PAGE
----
Energy / Renewable Energy

Wind and solar get cheaper and better

Windmills at sunset in the Tehachapi farm, California (Photo by Alexandre Buisse, edited, CC BY-SA 3.0)

WASHINGTON, DC — “In the cornfields of Iowa, thousands of wind turbines are spinning, supplying over 30 percent of the state’s power—the highest percentage of any US state. On especially windy days in the spring, there may be enough wind power to run the whole state.

The state’s largest utility, MidAmerican Energy—partly owned by billionaire investor Warren Buffett—aims to provide 100 per cent renewable energy. And with their plan to add another 2000 MW recently approved, they’ll be getting 85 percent of their power from renewables, mostly wind.

While that number is impressive, even more impressive is the fact that MidAmerican won’t have to raise rates to do it. Thanks to the steady decline in prices and improvement in performance, wind energy is now the cheapest source of new electricity in some parts of the US.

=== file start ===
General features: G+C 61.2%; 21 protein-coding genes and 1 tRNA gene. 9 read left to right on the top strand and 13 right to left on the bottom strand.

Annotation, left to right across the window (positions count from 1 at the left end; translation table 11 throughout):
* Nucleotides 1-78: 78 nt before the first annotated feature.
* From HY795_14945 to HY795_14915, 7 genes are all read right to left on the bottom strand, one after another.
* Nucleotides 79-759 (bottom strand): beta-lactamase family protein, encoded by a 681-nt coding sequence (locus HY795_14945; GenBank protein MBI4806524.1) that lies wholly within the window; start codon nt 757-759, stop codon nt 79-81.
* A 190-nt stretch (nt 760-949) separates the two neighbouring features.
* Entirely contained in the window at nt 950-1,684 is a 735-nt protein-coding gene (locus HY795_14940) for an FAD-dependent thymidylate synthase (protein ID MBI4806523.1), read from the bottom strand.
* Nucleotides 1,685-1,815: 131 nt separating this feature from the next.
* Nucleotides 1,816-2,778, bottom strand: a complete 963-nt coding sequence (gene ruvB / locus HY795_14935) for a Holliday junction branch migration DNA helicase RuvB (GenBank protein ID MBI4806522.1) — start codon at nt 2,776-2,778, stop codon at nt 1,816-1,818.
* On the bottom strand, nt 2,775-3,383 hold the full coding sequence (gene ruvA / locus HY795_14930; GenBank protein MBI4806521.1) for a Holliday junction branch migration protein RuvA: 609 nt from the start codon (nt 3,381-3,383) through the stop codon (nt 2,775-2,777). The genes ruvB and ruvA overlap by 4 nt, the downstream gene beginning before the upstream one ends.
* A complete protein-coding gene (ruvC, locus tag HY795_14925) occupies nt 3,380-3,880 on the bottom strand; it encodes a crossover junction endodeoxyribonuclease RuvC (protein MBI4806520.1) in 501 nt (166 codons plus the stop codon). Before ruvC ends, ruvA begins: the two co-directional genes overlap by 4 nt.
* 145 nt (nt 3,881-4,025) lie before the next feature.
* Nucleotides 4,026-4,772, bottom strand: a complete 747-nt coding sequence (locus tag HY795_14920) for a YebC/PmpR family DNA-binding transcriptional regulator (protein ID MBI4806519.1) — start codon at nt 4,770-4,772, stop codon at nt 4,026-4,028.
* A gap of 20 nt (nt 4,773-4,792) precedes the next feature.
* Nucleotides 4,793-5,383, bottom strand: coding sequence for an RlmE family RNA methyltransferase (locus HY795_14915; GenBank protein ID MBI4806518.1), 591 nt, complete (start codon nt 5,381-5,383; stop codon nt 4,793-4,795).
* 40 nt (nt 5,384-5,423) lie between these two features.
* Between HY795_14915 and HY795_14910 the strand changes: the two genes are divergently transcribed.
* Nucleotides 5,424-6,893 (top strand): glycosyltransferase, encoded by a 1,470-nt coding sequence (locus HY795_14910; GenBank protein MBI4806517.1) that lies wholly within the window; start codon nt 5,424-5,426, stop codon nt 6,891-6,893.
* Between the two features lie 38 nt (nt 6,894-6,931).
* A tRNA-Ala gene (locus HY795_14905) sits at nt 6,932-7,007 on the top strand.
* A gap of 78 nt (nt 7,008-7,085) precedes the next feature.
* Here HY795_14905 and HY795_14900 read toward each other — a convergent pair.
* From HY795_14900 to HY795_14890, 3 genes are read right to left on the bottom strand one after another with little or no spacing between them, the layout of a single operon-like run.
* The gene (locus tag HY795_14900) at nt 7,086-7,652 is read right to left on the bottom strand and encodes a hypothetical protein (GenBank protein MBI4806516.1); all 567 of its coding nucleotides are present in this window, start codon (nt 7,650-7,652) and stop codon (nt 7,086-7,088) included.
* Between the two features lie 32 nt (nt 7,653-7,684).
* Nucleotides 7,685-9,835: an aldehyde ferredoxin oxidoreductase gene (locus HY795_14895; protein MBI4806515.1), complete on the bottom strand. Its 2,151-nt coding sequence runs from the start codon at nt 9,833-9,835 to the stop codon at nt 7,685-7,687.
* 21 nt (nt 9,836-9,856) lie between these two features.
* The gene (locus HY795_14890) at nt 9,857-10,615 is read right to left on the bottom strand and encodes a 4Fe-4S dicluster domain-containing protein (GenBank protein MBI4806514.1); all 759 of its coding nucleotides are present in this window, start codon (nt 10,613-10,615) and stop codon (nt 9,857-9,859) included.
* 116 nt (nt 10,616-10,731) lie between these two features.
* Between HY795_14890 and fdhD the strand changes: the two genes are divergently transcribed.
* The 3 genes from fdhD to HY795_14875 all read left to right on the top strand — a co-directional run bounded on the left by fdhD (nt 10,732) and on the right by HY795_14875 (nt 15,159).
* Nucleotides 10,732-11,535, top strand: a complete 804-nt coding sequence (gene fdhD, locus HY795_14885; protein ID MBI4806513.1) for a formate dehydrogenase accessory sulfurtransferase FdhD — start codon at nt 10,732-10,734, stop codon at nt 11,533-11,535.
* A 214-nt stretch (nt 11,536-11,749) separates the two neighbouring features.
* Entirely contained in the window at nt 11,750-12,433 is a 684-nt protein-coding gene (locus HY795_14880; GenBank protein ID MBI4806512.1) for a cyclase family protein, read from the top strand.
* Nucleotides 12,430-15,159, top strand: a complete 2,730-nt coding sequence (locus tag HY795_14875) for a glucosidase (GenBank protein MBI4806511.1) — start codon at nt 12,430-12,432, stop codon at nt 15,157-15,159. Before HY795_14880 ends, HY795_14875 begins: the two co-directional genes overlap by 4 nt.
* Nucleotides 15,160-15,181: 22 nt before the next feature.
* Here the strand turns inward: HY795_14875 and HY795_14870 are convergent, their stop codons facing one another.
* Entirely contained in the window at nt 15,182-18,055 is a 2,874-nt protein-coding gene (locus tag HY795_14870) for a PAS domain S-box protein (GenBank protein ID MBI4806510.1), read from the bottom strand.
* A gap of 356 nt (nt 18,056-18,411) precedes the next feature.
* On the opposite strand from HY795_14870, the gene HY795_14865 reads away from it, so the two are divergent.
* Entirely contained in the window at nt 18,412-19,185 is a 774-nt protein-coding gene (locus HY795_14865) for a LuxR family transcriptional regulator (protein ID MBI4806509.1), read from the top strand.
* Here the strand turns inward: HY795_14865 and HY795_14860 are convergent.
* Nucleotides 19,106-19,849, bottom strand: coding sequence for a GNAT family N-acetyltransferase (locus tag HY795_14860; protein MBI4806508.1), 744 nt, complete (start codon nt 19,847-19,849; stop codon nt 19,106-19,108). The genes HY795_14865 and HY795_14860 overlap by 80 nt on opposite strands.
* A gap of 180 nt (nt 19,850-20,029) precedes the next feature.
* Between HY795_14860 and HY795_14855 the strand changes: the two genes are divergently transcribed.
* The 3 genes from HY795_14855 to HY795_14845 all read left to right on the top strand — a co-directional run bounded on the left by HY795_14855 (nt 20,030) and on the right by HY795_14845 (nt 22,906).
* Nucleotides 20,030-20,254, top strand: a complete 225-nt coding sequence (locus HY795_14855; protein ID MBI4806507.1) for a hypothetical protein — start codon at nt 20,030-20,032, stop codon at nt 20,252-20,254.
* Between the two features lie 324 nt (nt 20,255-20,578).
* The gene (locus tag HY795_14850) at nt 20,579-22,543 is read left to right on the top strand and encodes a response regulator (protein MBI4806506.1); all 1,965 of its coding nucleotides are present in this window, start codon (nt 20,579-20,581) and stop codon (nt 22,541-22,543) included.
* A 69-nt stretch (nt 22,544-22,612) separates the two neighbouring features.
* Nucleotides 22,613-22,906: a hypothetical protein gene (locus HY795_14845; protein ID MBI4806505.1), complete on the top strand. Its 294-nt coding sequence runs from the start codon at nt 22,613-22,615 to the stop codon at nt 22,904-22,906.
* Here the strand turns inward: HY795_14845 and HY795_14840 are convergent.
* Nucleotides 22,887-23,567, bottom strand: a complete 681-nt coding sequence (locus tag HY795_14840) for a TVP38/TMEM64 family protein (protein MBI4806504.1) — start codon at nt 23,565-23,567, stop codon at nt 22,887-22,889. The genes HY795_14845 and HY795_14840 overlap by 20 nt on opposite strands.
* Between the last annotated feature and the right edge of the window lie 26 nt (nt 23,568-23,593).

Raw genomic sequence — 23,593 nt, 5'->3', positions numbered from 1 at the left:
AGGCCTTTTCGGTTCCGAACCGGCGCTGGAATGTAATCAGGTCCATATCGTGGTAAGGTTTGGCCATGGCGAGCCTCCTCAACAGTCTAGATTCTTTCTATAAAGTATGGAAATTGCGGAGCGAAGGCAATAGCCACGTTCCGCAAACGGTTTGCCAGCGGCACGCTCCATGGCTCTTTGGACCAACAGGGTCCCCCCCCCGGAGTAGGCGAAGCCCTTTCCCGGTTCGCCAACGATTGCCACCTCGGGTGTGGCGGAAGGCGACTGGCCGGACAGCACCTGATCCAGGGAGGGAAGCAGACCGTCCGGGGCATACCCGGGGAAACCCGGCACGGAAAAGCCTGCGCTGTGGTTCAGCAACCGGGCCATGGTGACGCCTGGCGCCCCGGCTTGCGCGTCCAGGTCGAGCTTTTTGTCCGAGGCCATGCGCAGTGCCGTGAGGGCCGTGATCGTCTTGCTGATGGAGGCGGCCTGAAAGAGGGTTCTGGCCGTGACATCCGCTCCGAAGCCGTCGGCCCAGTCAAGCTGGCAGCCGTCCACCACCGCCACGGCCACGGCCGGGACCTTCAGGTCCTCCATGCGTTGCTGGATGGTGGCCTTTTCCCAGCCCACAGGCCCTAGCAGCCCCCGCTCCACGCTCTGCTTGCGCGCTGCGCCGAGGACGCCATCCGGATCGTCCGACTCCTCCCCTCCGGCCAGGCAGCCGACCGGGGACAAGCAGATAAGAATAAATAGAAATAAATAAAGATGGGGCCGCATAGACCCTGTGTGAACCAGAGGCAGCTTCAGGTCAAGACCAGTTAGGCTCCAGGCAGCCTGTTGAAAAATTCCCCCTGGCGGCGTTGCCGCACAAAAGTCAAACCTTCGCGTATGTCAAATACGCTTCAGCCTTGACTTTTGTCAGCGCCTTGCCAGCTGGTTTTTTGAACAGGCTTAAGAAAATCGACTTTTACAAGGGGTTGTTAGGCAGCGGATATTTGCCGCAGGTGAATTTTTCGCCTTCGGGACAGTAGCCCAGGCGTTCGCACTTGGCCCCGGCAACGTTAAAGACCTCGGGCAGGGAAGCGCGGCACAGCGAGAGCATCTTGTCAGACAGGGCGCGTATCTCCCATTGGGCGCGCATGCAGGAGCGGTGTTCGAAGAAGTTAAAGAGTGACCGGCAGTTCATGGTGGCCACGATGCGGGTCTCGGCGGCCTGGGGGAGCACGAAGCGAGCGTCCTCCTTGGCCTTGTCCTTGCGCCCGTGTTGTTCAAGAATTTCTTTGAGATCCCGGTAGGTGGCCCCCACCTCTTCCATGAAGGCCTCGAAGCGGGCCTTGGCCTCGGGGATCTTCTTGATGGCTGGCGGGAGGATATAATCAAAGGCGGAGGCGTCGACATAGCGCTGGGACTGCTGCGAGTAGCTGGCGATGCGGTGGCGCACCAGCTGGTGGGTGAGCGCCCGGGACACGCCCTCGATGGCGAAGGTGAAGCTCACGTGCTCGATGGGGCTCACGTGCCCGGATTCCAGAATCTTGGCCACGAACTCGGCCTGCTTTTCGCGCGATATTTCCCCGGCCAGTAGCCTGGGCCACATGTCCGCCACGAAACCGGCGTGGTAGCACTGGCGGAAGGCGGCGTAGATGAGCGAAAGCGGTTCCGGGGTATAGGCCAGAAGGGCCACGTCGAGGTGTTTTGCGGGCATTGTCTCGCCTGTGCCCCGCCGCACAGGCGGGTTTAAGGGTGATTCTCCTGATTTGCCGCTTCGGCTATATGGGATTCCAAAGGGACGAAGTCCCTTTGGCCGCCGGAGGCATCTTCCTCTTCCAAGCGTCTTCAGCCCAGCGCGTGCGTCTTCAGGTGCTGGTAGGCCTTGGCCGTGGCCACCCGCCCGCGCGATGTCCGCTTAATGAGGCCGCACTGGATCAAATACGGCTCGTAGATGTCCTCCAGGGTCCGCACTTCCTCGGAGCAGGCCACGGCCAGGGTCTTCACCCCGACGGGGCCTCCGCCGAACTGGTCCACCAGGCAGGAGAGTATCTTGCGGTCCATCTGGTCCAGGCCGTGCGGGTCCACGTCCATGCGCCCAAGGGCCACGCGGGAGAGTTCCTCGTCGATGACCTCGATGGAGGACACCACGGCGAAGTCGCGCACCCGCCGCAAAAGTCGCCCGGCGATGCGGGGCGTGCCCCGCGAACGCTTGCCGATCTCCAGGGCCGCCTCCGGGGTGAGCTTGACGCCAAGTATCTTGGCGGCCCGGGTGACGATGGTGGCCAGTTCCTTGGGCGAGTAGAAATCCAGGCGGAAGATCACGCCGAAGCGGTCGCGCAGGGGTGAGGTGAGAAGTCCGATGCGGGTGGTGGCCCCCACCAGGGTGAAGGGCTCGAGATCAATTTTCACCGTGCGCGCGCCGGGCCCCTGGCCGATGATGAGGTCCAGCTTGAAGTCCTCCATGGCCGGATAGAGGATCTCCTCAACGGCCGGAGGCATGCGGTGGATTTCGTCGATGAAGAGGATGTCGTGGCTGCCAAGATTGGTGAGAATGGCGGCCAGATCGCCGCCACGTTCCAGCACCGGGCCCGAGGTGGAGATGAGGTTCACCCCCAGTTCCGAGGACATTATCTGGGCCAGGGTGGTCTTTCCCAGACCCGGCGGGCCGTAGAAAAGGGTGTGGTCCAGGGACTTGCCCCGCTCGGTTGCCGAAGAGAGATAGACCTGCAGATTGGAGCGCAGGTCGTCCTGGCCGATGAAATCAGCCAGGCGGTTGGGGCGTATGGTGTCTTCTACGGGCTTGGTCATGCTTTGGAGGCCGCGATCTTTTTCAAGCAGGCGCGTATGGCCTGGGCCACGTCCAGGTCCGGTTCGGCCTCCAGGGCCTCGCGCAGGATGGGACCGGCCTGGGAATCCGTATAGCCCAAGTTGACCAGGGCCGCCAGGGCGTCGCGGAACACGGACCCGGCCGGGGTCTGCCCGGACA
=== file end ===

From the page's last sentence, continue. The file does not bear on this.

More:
Solar prices, too, are falling rapidly. California is the national leader by far, in both distributed and utility-scale systems. The state is now home to 14,000 MW of solar, including over 4000 MW installed on over 400,000 rooftops. Utilities are signing contracts for solar power for as low as 3 cents per kWh.

Reports released in August by the Lawrence Berkeley Lab, as well as other industry data, are showing that wind and solar prices and performance have reached a tipping point, putting renewable energy squarely in the mainstream.”

— Ben Paulos, Heinrich Böll Foundation North America

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